Manage Perceptions, Not Price
Updated: 6 days ago
We lean on what we think are facts to build our case for the price and to support value.
Sales and pricing systems in radio have evolved far beyond the early days of manager guesstimates or detailed spreadsheet formulas. Today in larger markets or major companies there are internal proprietary tools or outside vendors pricing inventory for managers. In smaller markets with independent owners, the prices still originate from the sales manager. No matter where the price comes from, as sellers, we must manage price acceptance.
How do we frame the price discussion in a fragmented media world? What role does value play when price perception is emotionally driven or when the price is servant to a metric we do not control?
Law #4 – Price and Perception
In the renowned book The 22 Immutable Laws of Marketing, Al Ries and Jack Trout list #4 as, The Law of Perception, stating, "Marketing is not a battle of products, it's a battle of perceptions." The chapter promotes, "The best product does not always win. It's an illusion. There is no objective reality. There are no facts. All truth is relative. Relative to your mind or the mind of another human being."
Price is a marketing element with a message and can fall prey to perceptual roadblocks. The quality of your brand is connected to price. We have all heard "you get what you pay for," although it seems like customers today dismiss the phrase. Your job in sales is to manage perceptions, not price, and the better you develop this skill set, the more you will sell.
Generally speaking, the prospect or client will find the funds to get what they want if the perceived value aligns with the product. In sales, we must raise the perceived value to match the price perception. Managing perception is a 360-degree effort that begins upon initial contact.
First impressions, communication style, and points of differentiation are important. The process also involves defining the quality of the product, matching needs to solutions, the image made by you as the salesperson, and your company's reputation in the marketplace.
Prospect Engagement to Manage Perceptions
We should follow a sequence of mutual learning that informs both the prospect and us along the way; if you listen carefully, the discovery call details will guide you toward the solution. We should keep prospects engaged and learning by getting "mini buy-ins" and building your closing stack before any presentation.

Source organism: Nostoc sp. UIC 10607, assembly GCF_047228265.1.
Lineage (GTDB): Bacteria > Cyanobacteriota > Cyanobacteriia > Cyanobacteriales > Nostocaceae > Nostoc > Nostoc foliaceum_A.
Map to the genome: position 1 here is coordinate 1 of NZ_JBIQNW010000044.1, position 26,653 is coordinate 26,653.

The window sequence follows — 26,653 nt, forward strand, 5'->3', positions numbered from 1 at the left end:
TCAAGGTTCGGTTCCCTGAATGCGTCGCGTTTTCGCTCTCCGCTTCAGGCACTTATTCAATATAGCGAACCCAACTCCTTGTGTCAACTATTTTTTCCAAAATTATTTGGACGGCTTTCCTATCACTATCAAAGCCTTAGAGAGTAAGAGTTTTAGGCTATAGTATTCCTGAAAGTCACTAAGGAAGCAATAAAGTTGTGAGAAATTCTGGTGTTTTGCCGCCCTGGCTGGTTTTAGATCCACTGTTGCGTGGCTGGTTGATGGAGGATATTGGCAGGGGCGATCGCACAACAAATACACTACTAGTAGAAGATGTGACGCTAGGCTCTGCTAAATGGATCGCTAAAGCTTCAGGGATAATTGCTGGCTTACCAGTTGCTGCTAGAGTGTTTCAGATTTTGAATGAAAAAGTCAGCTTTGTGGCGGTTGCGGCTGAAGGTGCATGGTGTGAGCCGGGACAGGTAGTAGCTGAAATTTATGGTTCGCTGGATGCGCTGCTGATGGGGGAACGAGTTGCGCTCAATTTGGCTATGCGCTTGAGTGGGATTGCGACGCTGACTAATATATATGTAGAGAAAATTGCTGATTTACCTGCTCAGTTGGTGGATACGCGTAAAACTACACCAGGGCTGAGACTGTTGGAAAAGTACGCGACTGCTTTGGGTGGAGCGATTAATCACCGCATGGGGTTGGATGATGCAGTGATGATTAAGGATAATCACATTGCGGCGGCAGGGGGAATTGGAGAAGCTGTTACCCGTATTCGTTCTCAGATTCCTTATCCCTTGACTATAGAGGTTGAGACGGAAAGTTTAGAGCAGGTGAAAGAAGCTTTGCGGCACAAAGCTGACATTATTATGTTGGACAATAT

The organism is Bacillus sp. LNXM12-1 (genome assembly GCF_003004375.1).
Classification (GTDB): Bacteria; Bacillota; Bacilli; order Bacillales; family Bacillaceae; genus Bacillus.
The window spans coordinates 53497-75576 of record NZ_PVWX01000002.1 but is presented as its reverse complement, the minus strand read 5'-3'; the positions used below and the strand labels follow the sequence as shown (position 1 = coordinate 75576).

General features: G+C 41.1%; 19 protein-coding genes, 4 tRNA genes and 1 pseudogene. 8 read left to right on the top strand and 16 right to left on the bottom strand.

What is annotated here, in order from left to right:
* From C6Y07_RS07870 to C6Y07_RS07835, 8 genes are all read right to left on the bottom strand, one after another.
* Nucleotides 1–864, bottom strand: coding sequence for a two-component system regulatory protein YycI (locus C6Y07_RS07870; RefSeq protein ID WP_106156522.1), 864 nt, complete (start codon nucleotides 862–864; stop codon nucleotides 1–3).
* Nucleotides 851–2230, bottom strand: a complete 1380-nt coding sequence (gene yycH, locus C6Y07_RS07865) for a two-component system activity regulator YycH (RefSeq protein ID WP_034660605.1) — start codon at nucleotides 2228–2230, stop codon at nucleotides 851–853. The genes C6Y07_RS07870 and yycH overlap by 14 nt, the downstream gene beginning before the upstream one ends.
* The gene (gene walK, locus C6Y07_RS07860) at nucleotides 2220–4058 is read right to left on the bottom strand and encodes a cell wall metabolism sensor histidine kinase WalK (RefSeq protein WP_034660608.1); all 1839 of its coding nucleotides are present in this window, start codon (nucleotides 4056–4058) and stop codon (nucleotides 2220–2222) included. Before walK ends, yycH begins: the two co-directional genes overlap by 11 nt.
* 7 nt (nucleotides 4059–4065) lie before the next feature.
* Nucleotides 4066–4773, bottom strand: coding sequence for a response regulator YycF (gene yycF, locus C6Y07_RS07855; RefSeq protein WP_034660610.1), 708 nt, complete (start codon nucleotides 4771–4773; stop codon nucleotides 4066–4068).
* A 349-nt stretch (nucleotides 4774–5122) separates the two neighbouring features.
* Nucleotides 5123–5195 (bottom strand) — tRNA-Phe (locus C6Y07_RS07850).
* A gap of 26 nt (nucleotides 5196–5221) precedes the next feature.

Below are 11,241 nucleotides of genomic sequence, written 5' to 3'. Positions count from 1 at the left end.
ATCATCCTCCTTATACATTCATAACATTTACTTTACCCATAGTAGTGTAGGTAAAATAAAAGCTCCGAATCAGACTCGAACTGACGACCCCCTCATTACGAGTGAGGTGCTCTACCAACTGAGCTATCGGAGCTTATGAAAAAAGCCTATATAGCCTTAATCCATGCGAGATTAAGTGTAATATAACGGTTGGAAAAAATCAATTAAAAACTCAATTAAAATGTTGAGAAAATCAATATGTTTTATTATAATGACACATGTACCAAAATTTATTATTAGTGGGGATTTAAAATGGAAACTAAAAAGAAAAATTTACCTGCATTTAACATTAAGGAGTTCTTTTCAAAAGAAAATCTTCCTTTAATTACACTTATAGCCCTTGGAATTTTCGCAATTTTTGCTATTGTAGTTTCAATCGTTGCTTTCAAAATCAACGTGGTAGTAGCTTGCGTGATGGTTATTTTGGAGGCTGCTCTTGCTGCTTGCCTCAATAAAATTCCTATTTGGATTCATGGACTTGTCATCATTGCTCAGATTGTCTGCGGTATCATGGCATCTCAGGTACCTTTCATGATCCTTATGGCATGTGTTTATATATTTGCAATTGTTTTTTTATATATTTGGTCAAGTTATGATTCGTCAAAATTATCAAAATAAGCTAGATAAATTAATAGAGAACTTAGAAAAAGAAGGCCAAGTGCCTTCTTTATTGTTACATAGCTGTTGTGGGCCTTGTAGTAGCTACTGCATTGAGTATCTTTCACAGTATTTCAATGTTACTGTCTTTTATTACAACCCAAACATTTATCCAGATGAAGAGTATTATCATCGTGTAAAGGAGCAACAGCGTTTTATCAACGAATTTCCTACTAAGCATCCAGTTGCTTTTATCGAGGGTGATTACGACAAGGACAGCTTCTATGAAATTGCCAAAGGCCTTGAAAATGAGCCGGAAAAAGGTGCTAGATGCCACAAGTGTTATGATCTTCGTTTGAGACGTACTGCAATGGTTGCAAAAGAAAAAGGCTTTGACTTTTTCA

These prospect engagements include discussing the creative campaign and activating elements for promotions planned to support the advertising or digital strategies. Create a list of all the options for your own "mini buy-ins" and have markers in your communication pipeline to activate.
What Can We Negotiate?
If pricing is out of your hands locally or you hit a wall of pricing objections, there is a strategy for negotiation if we consider terms and conditions. These conditions of sale can work as a lifeboat to avoid unnecessary discount pressures. You can find more on using Terms and Conditions from my previous article here.
In closing, changing the mind and perceptions of customers or prospects is difficult. We lean on what we think are facts to build our case for the price and to support value. Remember, those are your facts, and unless the prospect takes ownership, you will not close the sale.
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About The Author:
Alec Drake openly shares revenue management strategies and sales improvement ideas in the "Sales Success Library" at Alecdrake.com. He is a regular contributor to Radio Ink Magazine, where he leverages four decades of experience to write about sales and management. Alec is the founder of The Radio Invigoration Project (T.R.I.P.), a support initiative for local radio sales and promotion staff.
Drake Media Group, LLC retains exclusive rights to any original content in articles written by Alec Drake or published on any third-party platforms and featured in any podcast.